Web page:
Peak(s):  Dallas Peak  -  13,809 feet
Date Posted:  08/22/2012
Date Climbed:   08/18/2012
Author:  Matt
Additional Members:   tommyboy360, benners, lordhelmut
 This Ain't No Picnic!   

Dallas Peak. For the last couple years, this one's stuck out in my mind as where the buck stops in my quest for the centennials. I am not a rock climber. I no longer live in the San Juans. I get tired after about 5000' of gain. Teakettle went by without too much trouble, but this one looked to double or triple the challenges and--hopefully--the exuberance on its summit. When Brian (lordhelmut) mentioned back in May that he and Ben (Benners) were planning on this peak, I was all ears. I don't know squat about placing protection and wouldn't be going after this one without the kind of partners you can trust for everything from picking up a sixer of IPA on the way to the TH to being totally solid, competent, and dependable on the mountain if things go wrong. With these two along, I figured I had a shot. Once we recruited Tom (tommyboy360), I knew good times were ahead, no matter what the outcome.
In 2007, I hiked up Uncompahgre Peak for the first time, and had a stellar day. One of the highlights? I met Ben (Benners) and his buddy Stewart on the summit. Five years later, and we're dumbfounded we'd never hiked a single peak together. We sure picked a winner for our first time out. Here goes...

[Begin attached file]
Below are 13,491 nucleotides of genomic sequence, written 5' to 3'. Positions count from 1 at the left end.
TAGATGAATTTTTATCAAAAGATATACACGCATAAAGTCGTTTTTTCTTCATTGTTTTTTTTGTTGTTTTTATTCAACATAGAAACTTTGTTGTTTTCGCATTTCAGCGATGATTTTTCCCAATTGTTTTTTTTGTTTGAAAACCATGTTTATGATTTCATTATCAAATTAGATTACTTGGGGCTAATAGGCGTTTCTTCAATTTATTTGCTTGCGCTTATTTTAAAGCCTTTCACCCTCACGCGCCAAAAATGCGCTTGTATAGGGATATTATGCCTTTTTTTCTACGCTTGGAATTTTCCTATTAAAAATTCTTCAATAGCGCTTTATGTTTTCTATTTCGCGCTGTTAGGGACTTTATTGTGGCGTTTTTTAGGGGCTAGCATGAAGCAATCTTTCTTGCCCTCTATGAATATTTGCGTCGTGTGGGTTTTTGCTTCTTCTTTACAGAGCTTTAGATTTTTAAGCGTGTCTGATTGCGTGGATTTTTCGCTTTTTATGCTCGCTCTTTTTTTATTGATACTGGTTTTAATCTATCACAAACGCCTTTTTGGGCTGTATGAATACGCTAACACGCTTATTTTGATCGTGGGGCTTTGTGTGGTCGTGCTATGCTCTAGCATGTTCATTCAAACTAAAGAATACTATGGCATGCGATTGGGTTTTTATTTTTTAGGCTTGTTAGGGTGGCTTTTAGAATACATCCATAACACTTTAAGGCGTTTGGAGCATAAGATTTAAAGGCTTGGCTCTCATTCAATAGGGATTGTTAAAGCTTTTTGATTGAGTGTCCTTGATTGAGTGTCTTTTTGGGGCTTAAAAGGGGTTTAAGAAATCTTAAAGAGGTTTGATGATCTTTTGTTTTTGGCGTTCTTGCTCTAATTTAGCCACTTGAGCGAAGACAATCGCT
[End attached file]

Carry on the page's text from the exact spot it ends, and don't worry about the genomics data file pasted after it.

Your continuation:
In researching the peak, we came across a bunch of fine reports from the Mill Creek TH, particularly the ones from the Los Alamos folks...
Scott and Amy's Party of Three (how's parenthood, you guys?)
Strudolyubov's recent photo journal ..and some others that document well the trip from Telluride.

We also read with interest Furthermore's report from the Blue Lakes side. It's the only one. There must be a reason for that, right? Since we all had to work on Friday, the idea of sleeping 45 more minutes before this peak started to grow on us. Longs with two hours' sleep is one thing. This looked to be on another level. I petitioned the author to get his take on whether we ought to try Dallas from Blue Lakes. The response?

"If I were to go again, I would do the Mills approach despite the extra driving."